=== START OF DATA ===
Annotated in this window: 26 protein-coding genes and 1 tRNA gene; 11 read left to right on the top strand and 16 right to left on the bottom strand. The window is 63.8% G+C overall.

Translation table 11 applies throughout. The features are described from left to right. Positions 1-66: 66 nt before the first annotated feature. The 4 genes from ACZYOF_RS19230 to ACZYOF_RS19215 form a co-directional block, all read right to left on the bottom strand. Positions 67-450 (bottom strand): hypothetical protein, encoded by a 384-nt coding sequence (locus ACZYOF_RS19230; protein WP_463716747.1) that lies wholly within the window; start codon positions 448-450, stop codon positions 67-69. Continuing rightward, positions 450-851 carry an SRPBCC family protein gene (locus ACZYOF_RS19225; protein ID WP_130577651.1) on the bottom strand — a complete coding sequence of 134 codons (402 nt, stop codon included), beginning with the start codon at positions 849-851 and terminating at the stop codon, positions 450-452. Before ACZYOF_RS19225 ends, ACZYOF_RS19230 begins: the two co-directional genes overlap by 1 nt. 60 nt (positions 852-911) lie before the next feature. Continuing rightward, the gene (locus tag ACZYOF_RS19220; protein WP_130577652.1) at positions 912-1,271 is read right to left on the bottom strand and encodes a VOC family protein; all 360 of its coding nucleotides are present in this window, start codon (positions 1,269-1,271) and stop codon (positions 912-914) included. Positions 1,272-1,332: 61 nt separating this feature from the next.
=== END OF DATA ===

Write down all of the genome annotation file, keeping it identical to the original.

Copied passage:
Annotated in this window: 26 protein-coding genes and 1 tRNA gene; 11 read left to right on the top strand and 16 right to left on the bottom strand. The window is 63.8% G+C overall.

Translation table 11 applies throughout. The features are described from left to right. Positions 1-66: 66 nt before the first annotated feature. The 4 genes from ACZYOF_RS19230 to ACZYOF_RS19215 form a co-directional block, all read right to left on the bottom strand. Positions 67-450 (bottom strand): hypothetical protein, encoded by a 384-nt coding sequence (locus ACZYOF_RS19230; protein WP_463716747.1) that lies wholly within the window; start codon positions 448-450, stop codon positions 67-69. Continuing rightward, positions 450-851 carry an SRPBCC family protein gene (locus ACZYOF_RS19225; protein ID WP_130577651.1) on the bottom strand — a complete coding sequence of 134 codons (402 nt, stop codon included), beginning with the start codon at positions 849-851 and terminating at the stop codon, positions 450-452. Before ACZYOF_RS19225 ends, ACZYOF_RS19230 begins: the two co-directional genes overlap by 1 nt. 60 nt (positions 852-911) lie before the next feature. Continuing rightward, the gene (locus tag ACZYOF_RS19220; protein WP_130577652.1) at positions 912-1,271 is read right to left on the bottom strand and encodes a VOC family protein; all 360 of its coding nucleotides are present in this window, start codon (positions 1,269-1,271) and stop codon (positions 912-914) included. Positions 1,272-1,332: 61 nt separating this feature from the next.